Hatch Festival about more than numbers, organizers say

Posted: Tuesday, October 4, 2011 12:15 am
RACHEL HERGETT, Chronicle Staff Writer

Organizers of Hatch Festival are often asked for metrics – exactly how many people are changed by the annual Bozeman meeting of creative minds and showcase of their endeavors.

The number isn’t the point, according to festival founder Yarrow Kraner.

“How many people are inspired by a song by John Lennon, a Spielberg film, a Frank Lloyd Wright building?” he asked referencing the three main aspects of the festival – music, film and architecture. “If we can inspire one (person) that’s going on to help change the world, the community can be proud.”

This year, Hatch has focused on that inspiration, a goal that starts with the content of the panels and films.

The documentary “More to Live For,” for example, tells the story of jazz saxophonist and 15-time Grammy winner Michael Brecker, Olympic hopeful Seun Adebiyi and entertainment insurance executive and co-founder of the Love Hope Strength Foundation James Chippendale. The three men are united by the common need for a bone marrow donor.

Screening attendees will be invited to join the international registry for donors. Testing is free and requires only a cheek swab.
In addition to inspiration, Hatch organizers have sought validity in terms of content, desiring to convey ideas “relevant to what’s happening to the world,” Kraner said.

Mentors include innovators such as John Leitner, founder of Insight Labs, NASA designer Evan Twyford and cinematographer David Klein, who has worked on “Zack and Miri Make a Porno,” “Clerks,” “Mallrats” and “True Blood.”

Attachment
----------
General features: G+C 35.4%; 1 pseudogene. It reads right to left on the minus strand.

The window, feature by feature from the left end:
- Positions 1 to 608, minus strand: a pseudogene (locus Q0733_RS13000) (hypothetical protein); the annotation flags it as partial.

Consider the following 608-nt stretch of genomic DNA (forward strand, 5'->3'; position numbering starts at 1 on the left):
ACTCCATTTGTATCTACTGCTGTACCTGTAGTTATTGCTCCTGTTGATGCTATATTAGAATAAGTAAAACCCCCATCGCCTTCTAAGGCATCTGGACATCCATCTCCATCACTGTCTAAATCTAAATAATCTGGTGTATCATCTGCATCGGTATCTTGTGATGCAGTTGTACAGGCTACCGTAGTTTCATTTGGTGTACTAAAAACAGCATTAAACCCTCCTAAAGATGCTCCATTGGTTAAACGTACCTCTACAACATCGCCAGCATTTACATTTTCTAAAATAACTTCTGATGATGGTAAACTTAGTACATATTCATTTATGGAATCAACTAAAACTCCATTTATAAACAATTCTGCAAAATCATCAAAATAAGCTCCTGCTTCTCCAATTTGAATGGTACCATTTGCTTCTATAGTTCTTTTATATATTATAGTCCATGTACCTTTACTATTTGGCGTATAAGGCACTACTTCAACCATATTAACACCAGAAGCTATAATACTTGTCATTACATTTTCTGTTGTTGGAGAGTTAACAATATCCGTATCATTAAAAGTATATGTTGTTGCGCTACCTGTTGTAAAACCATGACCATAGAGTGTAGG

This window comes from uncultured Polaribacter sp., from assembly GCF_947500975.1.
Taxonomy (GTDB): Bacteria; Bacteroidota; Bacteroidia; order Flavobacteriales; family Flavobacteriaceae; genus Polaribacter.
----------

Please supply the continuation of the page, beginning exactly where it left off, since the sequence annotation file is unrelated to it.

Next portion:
Though Hatch can provide access to ideas and creative works, it is up to the attendee to find something they’re passionate about, organizer John Montoya said.

“If you engage in it, you’re going to get out of it what you put into it,” he said.

Kraner suggests finding more personal connections with mentors. “Bring your work,” Kraner suggested. “Ask someone to lunch.”
Montoya and Kraner have careers and lives but volunteered their time and effort for the festival they believe in. “Our passion for Hatch is a reflection of our passion for the community,” Montoya said.

Starting Wednesday, Hatch mentors and other key players will sequester themselves at the Double T River Ranch in Clyde Park to design a vision for the future.

“We’re so dedicated to wanting this to work, we’re spending two days to evolve and make good on the concept,” he said.
Hatch officially begins today with a music industry roundtable at Montana State University, although most events are Thursday, Friday and Saturday. Events include workshops, panels, keynotes, concerts and films. For a complete schedule, pricing and more information on Hatch events, visit hatchexperience.com/bozeman-schedule/.